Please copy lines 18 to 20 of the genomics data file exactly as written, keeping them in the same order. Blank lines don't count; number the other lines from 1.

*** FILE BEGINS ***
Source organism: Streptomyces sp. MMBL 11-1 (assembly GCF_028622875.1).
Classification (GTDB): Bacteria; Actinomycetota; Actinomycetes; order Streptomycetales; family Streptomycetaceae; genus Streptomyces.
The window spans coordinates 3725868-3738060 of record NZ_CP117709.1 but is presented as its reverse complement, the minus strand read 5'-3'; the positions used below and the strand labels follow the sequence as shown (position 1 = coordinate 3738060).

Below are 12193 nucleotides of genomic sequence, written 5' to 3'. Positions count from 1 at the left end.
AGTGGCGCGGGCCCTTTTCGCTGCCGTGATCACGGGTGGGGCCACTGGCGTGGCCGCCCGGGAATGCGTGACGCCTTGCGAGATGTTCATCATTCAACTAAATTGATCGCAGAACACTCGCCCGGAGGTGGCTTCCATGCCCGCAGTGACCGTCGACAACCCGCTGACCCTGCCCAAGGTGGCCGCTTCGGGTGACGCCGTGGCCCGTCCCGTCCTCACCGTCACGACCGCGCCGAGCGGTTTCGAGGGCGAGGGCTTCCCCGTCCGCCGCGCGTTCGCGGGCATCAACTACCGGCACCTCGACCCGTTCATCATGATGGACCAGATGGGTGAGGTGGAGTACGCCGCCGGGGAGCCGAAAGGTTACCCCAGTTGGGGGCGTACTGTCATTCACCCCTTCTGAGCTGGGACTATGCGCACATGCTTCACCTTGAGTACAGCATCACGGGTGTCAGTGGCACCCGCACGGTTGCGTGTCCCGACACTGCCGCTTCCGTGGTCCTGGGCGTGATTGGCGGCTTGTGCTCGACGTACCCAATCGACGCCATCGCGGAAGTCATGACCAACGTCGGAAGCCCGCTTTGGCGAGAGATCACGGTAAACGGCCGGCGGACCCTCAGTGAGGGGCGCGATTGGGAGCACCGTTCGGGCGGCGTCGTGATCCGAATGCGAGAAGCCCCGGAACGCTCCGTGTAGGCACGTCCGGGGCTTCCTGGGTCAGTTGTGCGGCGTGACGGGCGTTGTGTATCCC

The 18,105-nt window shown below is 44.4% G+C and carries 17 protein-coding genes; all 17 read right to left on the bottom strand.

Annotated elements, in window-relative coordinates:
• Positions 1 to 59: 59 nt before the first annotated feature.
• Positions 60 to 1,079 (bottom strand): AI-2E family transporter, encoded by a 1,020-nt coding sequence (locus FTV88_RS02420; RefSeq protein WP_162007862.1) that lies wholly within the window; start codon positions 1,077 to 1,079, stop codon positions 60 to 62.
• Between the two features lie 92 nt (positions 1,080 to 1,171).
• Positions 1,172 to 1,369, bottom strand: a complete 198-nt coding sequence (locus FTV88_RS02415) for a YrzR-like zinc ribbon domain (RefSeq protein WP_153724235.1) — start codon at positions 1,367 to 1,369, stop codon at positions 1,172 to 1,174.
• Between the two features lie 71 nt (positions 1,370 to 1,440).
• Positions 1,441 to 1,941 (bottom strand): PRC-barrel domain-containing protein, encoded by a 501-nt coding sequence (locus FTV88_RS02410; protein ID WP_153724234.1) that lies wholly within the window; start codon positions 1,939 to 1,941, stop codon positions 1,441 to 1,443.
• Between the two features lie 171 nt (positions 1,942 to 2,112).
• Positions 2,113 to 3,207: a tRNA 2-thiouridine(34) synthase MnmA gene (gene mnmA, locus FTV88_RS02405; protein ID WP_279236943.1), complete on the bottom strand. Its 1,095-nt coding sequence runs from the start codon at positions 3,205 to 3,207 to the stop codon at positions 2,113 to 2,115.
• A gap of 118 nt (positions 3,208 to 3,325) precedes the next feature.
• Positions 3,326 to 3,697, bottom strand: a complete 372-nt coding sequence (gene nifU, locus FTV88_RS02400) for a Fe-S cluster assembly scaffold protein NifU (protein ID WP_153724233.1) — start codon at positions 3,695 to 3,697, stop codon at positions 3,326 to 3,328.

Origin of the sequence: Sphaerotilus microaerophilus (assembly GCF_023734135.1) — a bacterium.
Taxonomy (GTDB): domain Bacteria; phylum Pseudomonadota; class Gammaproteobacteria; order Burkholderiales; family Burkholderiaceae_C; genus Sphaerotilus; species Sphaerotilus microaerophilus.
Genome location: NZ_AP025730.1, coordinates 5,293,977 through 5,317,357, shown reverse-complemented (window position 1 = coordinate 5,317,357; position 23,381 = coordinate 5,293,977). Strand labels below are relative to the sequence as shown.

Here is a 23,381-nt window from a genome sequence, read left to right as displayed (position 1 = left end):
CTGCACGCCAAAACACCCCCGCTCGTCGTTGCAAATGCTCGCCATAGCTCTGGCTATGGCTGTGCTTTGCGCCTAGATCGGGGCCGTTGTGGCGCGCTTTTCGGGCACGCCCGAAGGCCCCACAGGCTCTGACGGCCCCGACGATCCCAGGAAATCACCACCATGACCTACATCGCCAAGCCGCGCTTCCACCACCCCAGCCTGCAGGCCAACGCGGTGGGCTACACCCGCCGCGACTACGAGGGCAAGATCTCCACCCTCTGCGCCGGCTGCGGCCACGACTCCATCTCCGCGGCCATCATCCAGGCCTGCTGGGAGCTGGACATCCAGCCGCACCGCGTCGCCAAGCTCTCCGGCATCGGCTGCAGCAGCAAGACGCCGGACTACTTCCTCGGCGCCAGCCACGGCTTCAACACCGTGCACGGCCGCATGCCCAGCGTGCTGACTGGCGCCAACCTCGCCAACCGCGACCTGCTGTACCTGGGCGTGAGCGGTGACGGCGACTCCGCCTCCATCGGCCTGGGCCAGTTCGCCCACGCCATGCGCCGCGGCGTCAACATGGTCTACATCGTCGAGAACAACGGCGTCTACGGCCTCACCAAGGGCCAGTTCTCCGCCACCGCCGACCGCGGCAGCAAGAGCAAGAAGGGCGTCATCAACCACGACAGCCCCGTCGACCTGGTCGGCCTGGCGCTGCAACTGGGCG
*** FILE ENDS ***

Origin of the sequence: Sphaerotilus microaerophilus (assembly GCF_023734135.1) — a bacterium.
Taxonomy (GTDB): domain Bacteria; phylum Pseudomonadota; class Gammaproteobacteria; order Burkholderiales; family Burkholderiaceae_C; genus Sphaerotilus; species Sphaerotilus microaerophilus.
Genome location: NZ_AP025730.1, coordinates 5,293,977 through 5,317,357, shown reverse-complemented (window position 1 = coordinate 5,317,357; position 23,381 = coordinate 5,293,977). Strand labels below are relative to the sequence as shown.